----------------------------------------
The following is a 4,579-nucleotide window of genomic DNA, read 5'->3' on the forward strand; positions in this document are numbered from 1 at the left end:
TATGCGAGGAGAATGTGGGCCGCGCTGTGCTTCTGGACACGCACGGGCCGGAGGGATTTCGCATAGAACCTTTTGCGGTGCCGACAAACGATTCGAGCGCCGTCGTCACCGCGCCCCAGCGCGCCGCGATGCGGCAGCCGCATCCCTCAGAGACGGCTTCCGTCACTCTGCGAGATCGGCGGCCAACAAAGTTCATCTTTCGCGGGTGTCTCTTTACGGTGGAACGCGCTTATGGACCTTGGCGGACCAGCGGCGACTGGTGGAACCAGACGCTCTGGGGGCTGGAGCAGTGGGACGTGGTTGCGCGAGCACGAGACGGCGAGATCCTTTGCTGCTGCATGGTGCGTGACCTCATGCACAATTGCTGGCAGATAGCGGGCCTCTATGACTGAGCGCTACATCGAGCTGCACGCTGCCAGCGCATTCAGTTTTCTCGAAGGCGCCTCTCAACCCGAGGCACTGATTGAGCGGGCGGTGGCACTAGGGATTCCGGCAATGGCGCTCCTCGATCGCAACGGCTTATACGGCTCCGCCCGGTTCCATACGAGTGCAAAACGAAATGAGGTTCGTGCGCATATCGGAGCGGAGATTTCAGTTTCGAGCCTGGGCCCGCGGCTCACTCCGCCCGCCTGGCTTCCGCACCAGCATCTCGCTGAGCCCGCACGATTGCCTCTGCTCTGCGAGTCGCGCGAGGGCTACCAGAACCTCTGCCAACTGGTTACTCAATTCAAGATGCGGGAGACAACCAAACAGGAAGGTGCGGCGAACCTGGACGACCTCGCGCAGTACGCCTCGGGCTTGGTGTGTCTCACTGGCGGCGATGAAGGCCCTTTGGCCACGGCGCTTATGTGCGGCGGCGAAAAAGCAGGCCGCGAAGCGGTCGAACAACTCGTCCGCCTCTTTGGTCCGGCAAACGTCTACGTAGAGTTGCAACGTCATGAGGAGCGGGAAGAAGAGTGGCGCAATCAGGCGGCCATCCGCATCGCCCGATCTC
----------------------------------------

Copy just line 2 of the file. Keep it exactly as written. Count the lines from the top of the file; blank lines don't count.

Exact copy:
TATGCGAGGAGAATGTGGGCCGCGCTGTGCTTCTGGACACGCACGGGCCGGAGGGATTTCGCATAGAACCTTTTGCGGTGCCGACAAACGATTCGAGCGCCGTCGTCACCGCGCCCCAGCGCGCCGCGATGCGGCAGCCGCATCCCTCAGAGACGGCTTCCGTCACTCTGCGAGATCGGCGGCCAACAAAGTTCATCTTTCGCGGGTGTCTCTTTACGGTGGAACGCGCTTATGGACCTTGGCGGACCAGCGGCGACTGGTGGAACCAGACGCTCTGGGGGCTGGAGCAGTGGGACGTGGTTGCGCGAGCACGAGACGGCGAGATCCTTTGCTGCTGCATGGTGCGTGACCTCATGCACAATTGCTGGCAGATAGCGGGCCTCTATGACTGAGCGCTACATCGAGCTGCACGCTGCCAGCGCATTCAGTTTTCTCGAAGGCGCCTCTCAACCCGAGGCACTGATTGAGCGGGCGGTGGCACTAGGGATTCCGGCAATGGCGCTCCTCGATCGCAACGGCTTATACGGCTCCGCCCGGTTCCATACGAGTGCAAAACGAAATGAGGTTCGTGCGCATATCGGAGCGGAGATTTCAGTTTCGAGCCTGGGCCCGCGGCTCACTCCGCCCGCCTGGCTTCCGCACCAGCATCTCGCTGAGCCCGCACGATTGCCTCTGCTCTGCGAGTCGCGCGAGGGCTACCAGAACCTCTGCCAACTGGTTACTCAATTCAAGATGCGGGAGACAACCAAACAGGAAGGTGCGGCGAACCTGGACGACCTCGCGCAGTACGCCTCGGGCTTGGTGTGTCTCACTGGCGGCGATGAAGGCCCTTTGGCCACGGCGCTTATGTGCGGCGGCGAAAAAGCAGGCCGCGAAGCGGTCGAACAACTCGTCCGCCTCTTTGGTCCGGCAAACGTCTACGTAGAGTTGCAACGTCATGAGGAGCGGGAAGAAGAGTGGCGCAATCAGGCGGCCATCCGCATCGCCCGATCTC